Most American workers like to believe they understand their benefits. In fact, 80 claim to do so “very well.” However, the reality of whether or not employees fully grasp what perks are available to them may be a different story. And their lack of understanding may have negative impacts on their financial wellbeing.
In a recent survey by The Guardian, just under half of respondents showed that they actually did understand their benefits “very well,” based on the results of a 10-question quiz. In fact, the average score of all employees who took the quiz was a 72. That’s a C minus.
Even more troubling was the fact that one in five American workers scored an “F” on the quiz, which addressed various aspects of benefits coverage and terminology. Across the demographics, the failure rate was one out of ten early boomers and a whopping one out of four millennials. One out of four respondents also admitted that they viewed making their benefit selections as more of a guessing game than a making an actual informed decision.
Of the different types of benefits, employees were much more knowledgeable about health insurance, as compared to other supplemental benefits. Fifty-seven precent didn’t know critical illness benefits could be used for a wide range of out-of-pocket costs, and 46 percent weren’t aware than an “elimination period” was the time between when their claim is approved and when they starts receiving disability income payments. A number of participants also were unfamiliar with terms such as “portability” and “guaranteed issue.”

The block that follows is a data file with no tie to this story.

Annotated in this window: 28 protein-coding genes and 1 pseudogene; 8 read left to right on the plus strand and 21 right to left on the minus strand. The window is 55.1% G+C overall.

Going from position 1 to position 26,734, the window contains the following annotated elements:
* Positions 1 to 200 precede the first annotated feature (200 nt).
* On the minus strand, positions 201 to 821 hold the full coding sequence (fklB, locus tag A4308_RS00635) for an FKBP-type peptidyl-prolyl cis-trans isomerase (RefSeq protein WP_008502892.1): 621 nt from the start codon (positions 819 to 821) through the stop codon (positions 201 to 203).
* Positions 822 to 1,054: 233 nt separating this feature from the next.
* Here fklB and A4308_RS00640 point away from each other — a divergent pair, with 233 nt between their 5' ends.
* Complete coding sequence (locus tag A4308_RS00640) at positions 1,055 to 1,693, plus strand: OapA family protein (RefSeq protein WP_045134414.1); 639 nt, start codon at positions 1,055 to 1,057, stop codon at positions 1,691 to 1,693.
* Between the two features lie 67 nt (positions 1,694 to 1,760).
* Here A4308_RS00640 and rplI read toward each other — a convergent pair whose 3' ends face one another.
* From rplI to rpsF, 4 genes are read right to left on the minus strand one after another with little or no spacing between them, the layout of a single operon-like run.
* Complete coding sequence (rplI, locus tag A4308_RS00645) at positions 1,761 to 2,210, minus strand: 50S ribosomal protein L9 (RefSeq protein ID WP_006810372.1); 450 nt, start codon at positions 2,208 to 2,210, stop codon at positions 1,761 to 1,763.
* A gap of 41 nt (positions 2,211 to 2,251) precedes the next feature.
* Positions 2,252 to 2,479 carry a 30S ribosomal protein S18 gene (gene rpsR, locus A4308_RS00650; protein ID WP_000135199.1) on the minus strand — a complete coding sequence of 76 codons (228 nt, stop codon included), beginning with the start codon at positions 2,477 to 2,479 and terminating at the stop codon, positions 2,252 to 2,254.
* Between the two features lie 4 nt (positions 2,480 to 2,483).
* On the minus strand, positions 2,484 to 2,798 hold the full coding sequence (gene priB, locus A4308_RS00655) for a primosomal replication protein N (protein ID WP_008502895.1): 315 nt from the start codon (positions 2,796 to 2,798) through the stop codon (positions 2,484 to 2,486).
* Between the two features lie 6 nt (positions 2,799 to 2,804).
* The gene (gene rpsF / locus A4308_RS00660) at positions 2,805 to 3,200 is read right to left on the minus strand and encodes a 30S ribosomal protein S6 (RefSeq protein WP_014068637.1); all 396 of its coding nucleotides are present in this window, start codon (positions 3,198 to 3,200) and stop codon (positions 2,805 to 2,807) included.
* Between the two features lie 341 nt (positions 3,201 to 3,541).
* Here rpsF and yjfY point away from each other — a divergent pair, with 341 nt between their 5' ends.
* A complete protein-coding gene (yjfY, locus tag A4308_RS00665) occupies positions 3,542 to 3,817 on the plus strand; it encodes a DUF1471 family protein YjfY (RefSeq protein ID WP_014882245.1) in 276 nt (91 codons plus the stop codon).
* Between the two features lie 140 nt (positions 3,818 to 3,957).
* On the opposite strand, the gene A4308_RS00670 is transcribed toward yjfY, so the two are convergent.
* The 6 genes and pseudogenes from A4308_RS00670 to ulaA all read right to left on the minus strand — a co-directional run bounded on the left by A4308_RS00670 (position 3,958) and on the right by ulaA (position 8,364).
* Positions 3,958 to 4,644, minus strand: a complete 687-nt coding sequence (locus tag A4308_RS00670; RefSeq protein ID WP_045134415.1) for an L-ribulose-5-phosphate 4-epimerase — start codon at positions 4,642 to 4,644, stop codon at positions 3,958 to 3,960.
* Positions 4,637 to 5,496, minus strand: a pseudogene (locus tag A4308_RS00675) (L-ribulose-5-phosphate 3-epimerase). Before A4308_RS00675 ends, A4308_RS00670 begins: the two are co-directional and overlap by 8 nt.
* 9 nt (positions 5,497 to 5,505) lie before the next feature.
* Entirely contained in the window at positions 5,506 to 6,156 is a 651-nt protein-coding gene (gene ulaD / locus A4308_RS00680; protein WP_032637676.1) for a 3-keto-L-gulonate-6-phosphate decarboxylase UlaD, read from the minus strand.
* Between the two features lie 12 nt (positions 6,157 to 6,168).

These results beg the question of how well employees understand the benefits available to them, how this affects the value they place on them and, ultimately, how that determines the way they view their employers. On that note, less than half (47 percent) of those surveyed felt their employer was doing a good job of educating them about their benefits. This was down from 66 percent just two years ago.
The American workforce has made it clear that they want better access to benefits through their employers. But offering more choices necessitates more effective communication, tools, and resources to meet the needs of an increasingly diverse population. Employees want:
- Clearer language that’s free of jargon
- Personalized recommendations tailored to their unique situation
- Expert guidance to answer questions, offer feedback, and validate their choices
- Online/interactive tools to help them learn and make better decisions
Making sure your employees understand their benefits and are able to take full advantage of them is every bit as important as the quality of the actual benefits themselves. Let’s talk about what we can do today to help boost your employees’ Benefits IQ.